0 to 100/ The Catch Up

Album: not included on an album (2014)
Charted: 68 35


  • Drake dropped this summer jam on June 1, 2014. The head-nodding banger features six minutes of braggadocious rhymes as the Toronto MC boasts of going from 0 to 100 quickly in the rap game (associating it to a car's acceleration).
  • The song was produced by Drake's in-house collaborators Boi-1da and Noah "40" Shebib, with Paul Jefferies (aka Nineteen85).
  • When Drake first shared the song on his blog, the second half originally featured ethereal sampled vocals by James Blake on the outro. By the time it arrived on iTunes and Spotify one month later, however, the British musician's contribution had been removed.

    Blake explained on Spotify's Secret Genius that the sample came from an idea he'd sent to Drake. "I got an email the day before '0 to 100/The Catch Up' came out. And it just said, 'Hey we're using this beat you made from like four years ago,'" Blake remembered. "I only sent it as a collaborative idea, not to be sampled on a record. 'Hey we're using this. Just quickly send me your approval so we can just put it out.' I was like 'No.' So I got them to take it off."

    The pair previously partnered when Blake remixed Drake's "Come Thru."
  • This was the cause of a fight arising from Diddy accusing Drake of stealing Boi-1da's "0 to 100" beat. According to TMZ.com the Bad Boy founder was given the instrumental first, but he sat on the vocals, so Drizzy released the song without the hip-hop legend. Diddy confronted the Toronto MC at DJ Khaled's Miami birthday party and punched him in the shoulder, which resulted in Drake requiring hospital treatment.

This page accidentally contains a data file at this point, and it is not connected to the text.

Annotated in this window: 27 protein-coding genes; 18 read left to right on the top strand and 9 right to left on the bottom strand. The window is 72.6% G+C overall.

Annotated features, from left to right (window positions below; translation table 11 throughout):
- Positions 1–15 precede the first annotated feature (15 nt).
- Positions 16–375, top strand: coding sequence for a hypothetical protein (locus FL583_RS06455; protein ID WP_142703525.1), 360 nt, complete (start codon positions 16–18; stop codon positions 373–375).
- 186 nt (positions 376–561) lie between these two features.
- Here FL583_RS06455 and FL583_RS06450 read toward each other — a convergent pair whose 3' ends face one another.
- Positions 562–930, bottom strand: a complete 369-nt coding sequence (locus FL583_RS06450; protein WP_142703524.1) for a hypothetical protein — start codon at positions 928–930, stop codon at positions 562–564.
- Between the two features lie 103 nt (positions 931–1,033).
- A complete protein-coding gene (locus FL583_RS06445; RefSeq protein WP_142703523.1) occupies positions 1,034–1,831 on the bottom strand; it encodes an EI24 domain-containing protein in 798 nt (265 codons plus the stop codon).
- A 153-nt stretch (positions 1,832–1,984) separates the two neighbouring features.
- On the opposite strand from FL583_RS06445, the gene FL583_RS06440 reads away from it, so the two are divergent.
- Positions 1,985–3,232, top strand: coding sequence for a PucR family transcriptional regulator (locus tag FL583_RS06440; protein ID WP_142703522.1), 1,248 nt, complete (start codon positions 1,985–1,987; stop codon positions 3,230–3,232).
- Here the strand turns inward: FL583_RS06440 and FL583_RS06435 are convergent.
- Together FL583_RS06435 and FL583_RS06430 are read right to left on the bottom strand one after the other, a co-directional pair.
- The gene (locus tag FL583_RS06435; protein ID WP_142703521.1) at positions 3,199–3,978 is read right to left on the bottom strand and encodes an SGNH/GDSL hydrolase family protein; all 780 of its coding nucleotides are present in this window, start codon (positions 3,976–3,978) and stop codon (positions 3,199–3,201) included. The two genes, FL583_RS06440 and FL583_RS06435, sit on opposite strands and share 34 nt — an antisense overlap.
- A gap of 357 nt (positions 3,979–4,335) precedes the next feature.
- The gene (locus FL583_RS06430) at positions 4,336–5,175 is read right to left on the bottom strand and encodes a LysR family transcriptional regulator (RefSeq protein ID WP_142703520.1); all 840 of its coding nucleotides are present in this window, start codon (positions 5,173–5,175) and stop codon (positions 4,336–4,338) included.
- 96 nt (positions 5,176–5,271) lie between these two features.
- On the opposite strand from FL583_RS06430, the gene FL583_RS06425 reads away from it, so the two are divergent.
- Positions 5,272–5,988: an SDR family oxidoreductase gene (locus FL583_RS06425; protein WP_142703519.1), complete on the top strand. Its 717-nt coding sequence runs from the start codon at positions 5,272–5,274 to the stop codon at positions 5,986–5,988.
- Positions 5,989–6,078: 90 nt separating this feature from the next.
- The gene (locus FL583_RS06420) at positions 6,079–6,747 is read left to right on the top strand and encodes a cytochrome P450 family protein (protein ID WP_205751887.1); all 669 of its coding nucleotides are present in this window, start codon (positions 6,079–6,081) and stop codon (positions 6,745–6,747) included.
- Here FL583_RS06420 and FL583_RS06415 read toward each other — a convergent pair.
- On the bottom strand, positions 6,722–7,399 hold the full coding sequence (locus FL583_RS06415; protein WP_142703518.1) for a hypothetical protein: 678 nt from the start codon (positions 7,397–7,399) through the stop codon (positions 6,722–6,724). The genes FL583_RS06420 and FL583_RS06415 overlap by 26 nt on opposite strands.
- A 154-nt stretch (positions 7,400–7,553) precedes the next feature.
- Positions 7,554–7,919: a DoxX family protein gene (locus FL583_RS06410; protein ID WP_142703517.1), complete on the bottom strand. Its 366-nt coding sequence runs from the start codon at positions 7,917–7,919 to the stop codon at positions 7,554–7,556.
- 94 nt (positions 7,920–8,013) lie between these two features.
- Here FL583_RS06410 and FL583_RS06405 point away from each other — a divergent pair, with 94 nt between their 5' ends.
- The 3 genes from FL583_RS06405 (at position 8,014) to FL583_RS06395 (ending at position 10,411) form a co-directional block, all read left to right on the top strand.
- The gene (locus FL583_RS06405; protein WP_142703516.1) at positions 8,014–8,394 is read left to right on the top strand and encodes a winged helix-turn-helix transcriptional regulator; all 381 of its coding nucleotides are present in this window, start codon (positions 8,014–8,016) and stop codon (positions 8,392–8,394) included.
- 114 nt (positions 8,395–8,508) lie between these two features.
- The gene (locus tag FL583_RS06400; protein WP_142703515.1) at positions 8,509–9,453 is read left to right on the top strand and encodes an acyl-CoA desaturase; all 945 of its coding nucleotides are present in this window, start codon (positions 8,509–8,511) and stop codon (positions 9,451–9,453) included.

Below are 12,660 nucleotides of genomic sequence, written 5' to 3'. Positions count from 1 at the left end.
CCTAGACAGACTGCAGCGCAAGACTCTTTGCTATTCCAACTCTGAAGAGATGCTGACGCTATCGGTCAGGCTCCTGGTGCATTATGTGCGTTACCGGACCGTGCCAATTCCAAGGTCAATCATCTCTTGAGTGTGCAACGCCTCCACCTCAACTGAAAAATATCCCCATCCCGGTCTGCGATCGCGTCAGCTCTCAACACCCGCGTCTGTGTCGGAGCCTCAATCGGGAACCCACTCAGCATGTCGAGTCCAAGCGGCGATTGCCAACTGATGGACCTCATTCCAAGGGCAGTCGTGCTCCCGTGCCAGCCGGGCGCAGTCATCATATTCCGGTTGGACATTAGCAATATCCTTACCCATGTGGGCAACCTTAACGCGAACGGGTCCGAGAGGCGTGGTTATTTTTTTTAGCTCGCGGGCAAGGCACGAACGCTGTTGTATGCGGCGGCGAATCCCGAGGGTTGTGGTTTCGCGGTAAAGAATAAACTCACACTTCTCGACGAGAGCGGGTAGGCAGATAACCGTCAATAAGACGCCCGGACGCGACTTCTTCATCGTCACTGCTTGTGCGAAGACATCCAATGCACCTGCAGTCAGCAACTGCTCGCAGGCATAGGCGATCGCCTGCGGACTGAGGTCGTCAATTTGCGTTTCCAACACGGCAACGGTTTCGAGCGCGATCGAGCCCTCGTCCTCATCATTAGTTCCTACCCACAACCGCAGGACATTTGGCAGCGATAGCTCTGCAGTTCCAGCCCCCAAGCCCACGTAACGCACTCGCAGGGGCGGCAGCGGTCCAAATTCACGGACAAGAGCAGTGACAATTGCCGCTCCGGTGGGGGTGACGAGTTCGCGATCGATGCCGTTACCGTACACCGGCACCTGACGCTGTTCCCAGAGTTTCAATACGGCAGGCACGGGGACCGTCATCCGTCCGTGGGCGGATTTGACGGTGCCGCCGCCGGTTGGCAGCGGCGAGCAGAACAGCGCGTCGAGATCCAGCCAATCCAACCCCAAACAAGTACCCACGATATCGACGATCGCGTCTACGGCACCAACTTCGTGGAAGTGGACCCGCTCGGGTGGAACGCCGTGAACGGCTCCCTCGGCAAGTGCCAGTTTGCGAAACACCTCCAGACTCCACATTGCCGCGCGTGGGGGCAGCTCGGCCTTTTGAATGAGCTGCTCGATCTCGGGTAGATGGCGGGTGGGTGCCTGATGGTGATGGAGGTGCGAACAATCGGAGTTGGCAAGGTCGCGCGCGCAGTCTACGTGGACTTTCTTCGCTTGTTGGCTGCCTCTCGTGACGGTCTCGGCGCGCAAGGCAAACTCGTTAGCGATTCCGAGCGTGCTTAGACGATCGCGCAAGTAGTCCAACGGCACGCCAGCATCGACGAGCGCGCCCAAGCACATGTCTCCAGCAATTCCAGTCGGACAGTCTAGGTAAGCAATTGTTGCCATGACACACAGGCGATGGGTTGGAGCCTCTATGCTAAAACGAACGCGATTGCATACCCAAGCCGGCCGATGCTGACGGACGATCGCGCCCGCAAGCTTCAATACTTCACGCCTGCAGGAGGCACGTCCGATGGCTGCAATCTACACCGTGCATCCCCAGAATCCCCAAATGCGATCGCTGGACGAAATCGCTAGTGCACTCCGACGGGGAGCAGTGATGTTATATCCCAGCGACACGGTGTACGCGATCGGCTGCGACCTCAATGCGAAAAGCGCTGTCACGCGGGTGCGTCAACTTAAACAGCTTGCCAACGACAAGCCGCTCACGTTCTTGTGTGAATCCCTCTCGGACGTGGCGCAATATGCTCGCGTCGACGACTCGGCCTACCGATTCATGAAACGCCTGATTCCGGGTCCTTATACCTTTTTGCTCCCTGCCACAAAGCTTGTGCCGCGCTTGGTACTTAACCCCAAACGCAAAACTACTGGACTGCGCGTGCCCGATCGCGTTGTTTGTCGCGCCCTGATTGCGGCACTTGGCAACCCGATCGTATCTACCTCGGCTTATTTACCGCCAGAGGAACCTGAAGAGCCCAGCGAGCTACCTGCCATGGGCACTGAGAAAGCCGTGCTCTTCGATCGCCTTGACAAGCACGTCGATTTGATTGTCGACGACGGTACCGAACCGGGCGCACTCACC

Be the first to comment...

Editor's Picks

Richie Wise (Kiss producer, Dust)Songwriter Interviews

Richie talks about producing the first two Kiss albums, recording "Brother Louie," and the newfound appreciation of his rock band, Dust.

Mac Powell of Third DaySongwriter Interviews

The Third Day frontman talks about some of the classic songs he wrote with the band, and what changed for his solo country album.

Todd RundgrenSongwriter Interviews

Todd Rundgren explains why he avoids "Hello It's Me," and what it was like producing Meat Loaf's Bat Out of Hell album.

Janis IanSongwriter Interviews

One of the first successful female singer-songwriters, Janis had her first hit in 1967 at age 15.

Bob DaisleySongwriter Interviews

Bob was the bass player and lyricist for the first two Ozzy Osbourne albums. Here's how he wrote songs like "Crazy Train" and "Mr. Crowley" with Ozzy and Randy Rhoads.

Chris Robinson of The Black CrowesSongwriter Interviews

"Great songwriters don't necessarily have hit songs," says Chris. He's written a bunch, but his fans are more interested in the intricate jams.